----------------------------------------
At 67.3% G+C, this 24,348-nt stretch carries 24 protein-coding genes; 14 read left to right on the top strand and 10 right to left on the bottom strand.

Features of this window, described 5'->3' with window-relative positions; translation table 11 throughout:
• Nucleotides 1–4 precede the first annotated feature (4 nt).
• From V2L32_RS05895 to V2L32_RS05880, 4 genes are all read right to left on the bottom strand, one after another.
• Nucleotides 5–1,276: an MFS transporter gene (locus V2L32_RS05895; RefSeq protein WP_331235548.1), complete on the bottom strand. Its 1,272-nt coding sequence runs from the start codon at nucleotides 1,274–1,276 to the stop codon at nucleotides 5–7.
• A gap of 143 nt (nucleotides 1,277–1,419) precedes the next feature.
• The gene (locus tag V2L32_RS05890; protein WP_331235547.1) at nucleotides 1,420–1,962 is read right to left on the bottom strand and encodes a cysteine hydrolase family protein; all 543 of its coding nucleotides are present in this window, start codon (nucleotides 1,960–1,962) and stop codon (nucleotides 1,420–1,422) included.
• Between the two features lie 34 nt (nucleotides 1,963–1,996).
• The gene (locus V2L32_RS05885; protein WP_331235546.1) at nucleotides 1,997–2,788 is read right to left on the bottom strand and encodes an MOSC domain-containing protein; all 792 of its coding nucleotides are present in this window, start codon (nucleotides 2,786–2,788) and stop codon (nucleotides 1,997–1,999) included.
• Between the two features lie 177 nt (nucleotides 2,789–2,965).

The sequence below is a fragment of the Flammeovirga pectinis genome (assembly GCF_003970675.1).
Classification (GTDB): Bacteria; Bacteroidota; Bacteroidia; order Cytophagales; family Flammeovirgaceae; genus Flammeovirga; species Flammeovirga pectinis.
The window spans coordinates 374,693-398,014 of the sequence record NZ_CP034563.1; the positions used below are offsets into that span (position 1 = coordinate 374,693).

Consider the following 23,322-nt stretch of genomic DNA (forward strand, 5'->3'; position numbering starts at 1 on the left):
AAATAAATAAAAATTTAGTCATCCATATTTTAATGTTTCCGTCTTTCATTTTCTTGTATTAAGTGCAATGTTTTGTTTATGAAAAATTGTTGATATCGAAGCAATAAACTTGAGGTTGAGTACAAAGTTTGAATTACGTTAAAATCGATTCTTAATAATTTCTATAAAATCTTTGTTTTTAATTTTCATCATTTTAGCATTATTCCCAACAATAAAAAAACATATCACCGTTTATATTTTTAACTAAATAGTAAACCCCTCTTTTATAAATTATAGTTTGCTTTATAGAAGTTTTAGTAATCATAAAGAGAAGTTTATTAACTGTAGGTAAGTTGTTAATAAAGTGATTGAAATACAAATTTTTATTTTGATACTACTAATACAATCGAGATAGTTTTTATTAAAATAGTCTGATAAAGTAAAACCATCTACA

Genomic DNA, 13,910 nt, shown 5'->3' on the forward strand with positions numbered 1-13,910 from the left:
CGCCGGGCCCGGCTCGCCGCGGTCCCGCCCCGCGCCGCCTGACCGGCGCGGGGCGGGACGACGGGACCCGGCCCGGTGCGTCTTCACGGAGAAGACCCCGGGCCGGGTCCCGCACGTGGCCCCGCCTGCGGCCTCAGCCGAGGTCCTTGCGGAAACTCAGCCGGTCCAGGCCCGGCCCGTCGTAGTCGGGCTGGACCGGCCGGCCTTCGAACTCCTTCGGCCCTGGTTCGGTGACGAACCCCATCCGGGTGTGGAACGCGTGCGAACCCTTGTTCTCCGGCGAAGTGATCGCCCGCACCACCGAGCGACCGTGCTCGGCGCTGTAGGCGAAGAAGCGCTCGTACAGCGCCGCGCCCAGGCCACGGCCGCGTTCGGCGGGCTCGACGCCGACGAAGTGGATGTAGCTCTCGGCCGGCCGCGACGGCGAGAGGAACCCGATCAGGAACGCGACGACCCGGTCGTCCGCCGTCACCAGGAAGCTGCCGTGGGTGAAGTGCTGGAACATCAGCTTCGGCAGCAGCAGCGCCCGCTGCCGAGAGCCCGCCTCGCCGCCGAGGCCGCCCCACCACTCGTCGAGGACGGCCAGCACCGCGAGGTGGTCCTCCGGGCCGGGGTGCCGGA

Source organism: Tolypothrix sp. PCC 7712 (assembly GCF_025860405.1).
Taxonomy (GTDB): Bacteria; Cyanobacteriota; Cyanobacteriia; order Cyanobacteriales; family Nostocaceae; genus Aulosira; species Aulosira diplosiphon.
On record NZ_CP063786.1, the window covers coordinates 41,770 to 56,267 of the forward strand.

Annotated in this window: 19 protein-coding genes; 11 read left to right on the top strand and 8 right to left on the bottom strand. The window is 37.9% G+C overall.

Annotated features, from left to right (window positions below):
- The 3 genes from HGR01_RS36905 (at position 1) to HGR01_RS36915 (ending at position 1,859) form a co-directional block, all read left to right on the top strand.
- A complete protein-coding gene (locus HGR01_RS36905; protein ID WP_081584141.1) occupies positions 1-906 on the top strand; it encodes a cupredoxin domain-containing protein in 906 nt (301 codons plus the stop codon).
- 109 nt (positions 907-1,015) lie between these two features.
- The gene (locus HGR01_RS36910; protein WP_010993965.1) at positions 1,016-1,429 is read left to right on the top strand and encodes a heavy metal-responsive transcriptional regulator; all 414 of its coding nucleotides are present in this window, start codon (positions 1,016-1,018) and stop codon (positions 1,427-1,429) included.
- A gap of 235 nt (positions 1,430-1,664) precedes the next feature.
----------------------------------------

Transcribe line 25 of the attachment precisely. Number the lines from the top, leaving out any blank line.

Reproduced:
- 109 nt (positions 907-1,015) lie between these two features.